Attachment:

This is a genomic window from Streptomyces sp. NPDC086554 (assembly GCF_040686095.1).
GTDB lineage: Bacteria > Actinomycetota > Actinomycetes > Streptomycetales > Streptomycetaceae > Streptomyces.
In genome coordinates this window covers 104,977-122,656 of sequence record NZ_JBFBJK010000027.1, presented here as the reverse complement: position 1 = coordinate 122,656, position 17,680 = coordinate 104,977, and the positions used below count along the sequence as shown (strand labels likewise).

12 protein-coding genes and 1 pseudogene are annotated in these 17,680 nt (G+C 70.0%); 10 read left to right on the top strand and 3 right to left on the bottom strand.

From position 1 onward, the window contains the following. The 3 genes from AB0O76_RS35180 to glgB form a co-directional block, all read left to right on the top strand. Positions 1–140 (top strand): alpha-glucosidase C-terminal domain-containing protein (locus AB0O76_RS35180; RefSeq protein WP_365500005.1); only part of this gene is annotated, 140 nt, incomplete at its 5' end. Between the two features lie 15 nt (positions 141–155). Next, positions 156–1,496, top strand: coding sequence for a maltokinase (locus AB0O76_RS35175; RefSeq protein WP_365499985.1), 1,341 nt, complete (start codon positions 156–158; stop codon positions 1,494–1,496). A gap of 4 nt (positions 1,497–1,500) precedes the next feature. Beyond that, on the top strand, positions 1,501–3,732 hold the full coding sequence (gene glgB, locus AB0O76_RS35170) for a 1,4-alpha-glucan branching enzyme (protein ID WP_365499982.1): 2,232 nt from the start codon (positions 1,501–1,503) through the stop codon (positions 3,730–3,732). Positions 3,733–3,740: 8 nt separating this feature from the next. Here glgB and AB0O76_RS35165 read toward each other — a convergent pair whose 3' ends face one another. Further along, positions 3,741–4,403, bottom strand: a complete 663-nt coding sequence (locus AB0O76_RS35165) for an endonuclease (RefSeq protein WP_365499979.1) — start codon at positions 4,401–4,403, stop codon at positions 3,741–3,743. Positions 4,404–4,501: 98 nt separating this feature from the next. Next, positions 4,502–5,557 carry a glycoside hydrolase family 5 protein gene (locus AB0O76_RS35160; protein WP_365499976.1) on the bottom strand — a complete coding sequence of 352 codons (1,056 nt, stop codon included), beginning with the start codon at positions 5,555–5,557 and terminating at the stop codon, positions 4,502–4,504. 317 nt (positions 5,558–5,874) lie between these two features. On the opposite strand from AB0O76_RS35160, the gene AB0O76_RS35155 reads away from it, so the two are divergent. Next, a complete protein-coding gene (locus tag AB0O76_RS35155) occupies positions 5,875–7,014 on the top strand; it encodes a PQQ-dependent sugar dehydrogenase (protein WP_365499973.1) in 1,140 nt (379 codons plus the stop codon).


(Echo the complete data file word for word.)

This is a genomic window from Streptomyces sp. NPDC086554 (assembly GCF_040686095.1).
GTDB lineage: Bacteria > Actinomycetota > Actinomycetes > Streptomycetales > Streptomycetaceae > Streptomyces.
In genome coordinates this window covers 104,977-122,656 of sequence record NZ_JBFBJK010000027.1, presented here as the reverse complement: position 1 = coordinate 122,656, position 17,680 = coordinate 104,977, and the positions used below count along the sequence as shown (strand labels likewise).

12 protein-coding genes and 1 pseudogene are annotated in these 17,680 nt (G+C 70.0%); 10 read left to right on the top strand and 3 right to left on the bottom strand.

From position 1 onward, the window contains the following. The 3 genes from AB0O76_RS35180 to glgB form a co-directional block, all read left to right on the top strand. Positions 1–140 (top strand): alpha-glucosidase C-terminal domain-containing protein (locus AB0O76_RS35180; RefSeq protein WP_365500005.1); only part of this gene is annotated, 140 nt, incomplete at its 5' end. Between the two features lie 15 nt (positions 141–155). Next, positions 156–1,496, top strand: coding sequence for a maltokinase (locus AB0O76_RS35175; RefSeq protein WP_365499985.1), 1,341 nt, complete (start codon positions 156–158; stop codon positions 1,494–1,496). A gap of 4 nt (positions 1,497–1,500) precedes the next feature. Beyond that, on the top strand, positions 1,501–3,732 hold the full coding sequence (gene glgB, locus AB0O76_RS35170) for a 1,4-alpha-glucan branching enzyme (protein ID WP_365499982.1): 2,232 nt from the start codon (positions 1,501–1,503) through the stop codon (positions 3,730–3,732). Positions 3,733–3,740: 8 nt separating this feature from the next. Here glgB and AB0O76_RS35165 read toward each other — a convergent pair whose 3' ends face one another. Further along, positions 3,741–4,403, bottom strand: a complete 663-nt coding sequence (locus AB0O76_RS35165) for an endonuclease (RefSeq protein WP_365499979.1) — start codon at positions 4,401–4,403, stop codon at positions 3,741–3,743. Positions 4,404–4,501: 98 nt separating this feature from the next. Next, positions 4,502–5,557 carry a glycoside hydrolase family 5 protein gene (locus AB0O76_RS35160; protein WP_365499976.1) on the bottom strand — a complete coding sequence of 352 codons (1,056 nt, stop codon included), beginning with the start codon at positions 5,555–5,557 and terminating at the stop codon, positions 4,502–4,504. 317 nt (positions 5,558–5,874) lie between these two features. On the opposite strand from AB0O76_RS35160, the gene AB0O76_RS35155 reads away from it, so the two are divergent. Next, a complete protein-coding gene (locus tag AB0O76_RS35155) occupies positions 5,875–7,014 on the top strand; it encodes a PQQ-dependent sugar dehydrogenase (protein WP_365499973.1) in 1,140 nt (379 codons plus the stop codon).